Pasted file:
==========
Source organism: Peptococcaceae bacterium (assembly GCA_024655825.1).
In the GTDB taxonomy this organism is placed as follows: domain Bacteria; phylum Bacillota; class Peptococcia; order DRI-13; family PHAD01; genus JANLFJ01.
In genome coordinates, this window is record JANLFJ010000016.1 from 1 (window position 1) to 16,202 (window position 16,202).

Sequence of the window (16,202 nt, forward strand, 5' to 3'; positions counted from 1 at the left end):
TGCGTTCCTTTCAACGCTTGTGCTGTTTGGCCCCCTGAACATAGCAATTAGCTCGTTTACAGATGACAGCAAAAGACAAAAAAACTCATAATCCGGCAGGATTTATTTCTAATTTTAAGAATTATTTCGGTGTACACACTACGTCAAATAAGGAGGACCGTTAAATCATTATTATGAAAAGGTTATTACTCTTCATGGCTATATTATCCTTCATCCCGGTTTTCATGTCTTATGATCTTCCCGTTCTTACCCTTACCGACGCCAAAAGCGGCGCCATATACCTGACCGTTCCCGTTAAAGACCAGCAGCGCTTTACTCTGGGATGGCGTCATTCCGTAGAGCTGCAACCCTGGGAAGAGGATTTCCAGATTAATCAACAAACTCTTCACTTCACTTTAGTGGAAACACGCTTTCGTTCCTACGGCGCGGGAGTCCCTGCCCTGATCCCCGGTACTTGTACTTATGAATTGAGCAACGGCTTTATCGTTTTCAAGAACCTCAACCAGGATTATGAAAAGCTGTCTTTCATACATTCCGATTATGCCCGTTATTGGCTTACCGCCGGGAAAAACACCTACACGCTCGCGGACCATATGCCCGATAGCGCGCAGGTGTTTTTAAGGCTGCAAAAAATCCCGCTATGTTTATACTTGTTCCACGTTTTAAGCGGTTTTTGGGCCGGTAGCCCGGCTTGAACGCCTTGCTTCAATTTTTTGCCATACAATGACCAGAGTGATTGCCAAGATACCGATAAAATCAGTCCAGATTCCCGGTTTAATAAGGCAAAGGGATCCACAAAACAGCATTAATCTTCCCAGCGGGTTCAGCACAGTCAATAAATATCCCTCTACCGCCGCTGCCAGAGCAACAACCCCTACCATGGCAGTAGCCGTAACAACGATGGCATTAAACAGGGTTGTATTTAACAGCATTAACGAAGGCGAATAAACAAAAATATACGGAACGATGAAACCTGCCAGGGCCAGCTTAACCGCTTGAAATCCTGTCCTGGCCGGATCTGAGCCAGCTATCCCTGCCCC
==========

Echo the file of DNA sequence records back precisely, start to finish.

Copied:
Source organism: Peptococcaceae bacterium (assembly GCA_024655825.1).
In the GTDB taxonomy this organism is placed as follows: domain Bacteria; phylum Bacillota; class Peptococcia; order DRI-13; family PHAD01; genus JANLFJ01.
In genome coordinates, this window is record JANLFJ010000016.1 from 1 (window position 1) to 16,202 (window position 16,202).

Sequence of the window (16,202 nt, forward strand, 5' to 3'; positions counted from 1 at the left end):
TGCGTTCCTTTCAACGCTTGTGCTGTTTGGCCCCCTGAACATAGCAATTAGCTCGTTTACAGATGACAGCAAAAGACAAAAAAACTCATAATCCGGCAGGATTTATTTCTAATTTTAAGAATTATTTCGGTGTACACACTACGTCAAATAAGGAGGACCGTTAAATCATTATTATGAAAAGGTTATTACTCTTCATGGCTATATTATCCTTCATCCCGGTTTTCATGTCTTATGATCTTCCCGTTCTTACCCTTACCGACGCCAAAAGCGGCGCCATATACCTGACCGTTCCCGTTAAAGACCAGCAGCGCTTTACTCTGGGATGGCGTCATTCCGTAGAGCTGCAACCCTGGGAAGAGGATTTCCAGATTAATCAACAAACTCTTCACTTCACTTTAGTGGAAACACGCTTTCGTTCCTACGGCGCGGGAGTCCCTGCCCTGATCCCCGGTACTTGTACTTATGAATTGAGCAACGGCTTTATCGTTTTCAAGAACCTCAACCAGGATTATGAAAAGCTGTCTTTCATACATTCCGATTATGCCCGTTATTGGCTTACCGCCGGGAAAAACACCTACACGCTCGCGGACCATATGCCCGATAGCGCGCAGGTGTTTTTAAGGCTGCAAAAAATCCCGCTATGTTTATACTTGTTCCACGTTTTAAGCGGTTTTTGGGCCGGTAGCCCGGCTTGAACGCCTTGCTTCAATTTTTTGCCATACAATGACCAGAGTGATTGCCAAGATACCGATAAAATCAGTCCAGATTCCCGGTTTAATAAGGCAAAGGGATCCACAAAACAGCATTAATCTTCCCAGCGGGTTCAGCACAGTCAATAAATATCCCTCTACCGCCGCTGCCAGAGCAACAACCCCTACCATGGCAGTAGCCGTAACAACGATGGCATTAAACAGGGTTGTATTTAACAGCATTAACGAAGGCGAATAAACAAAAATATACGGAACGATGAAACCTGCCAGGGCCAGCTTAACCGCTTGAAATCCTGTCCTGGCCGGATCTGAGCCAGCTATCCCTGCCCC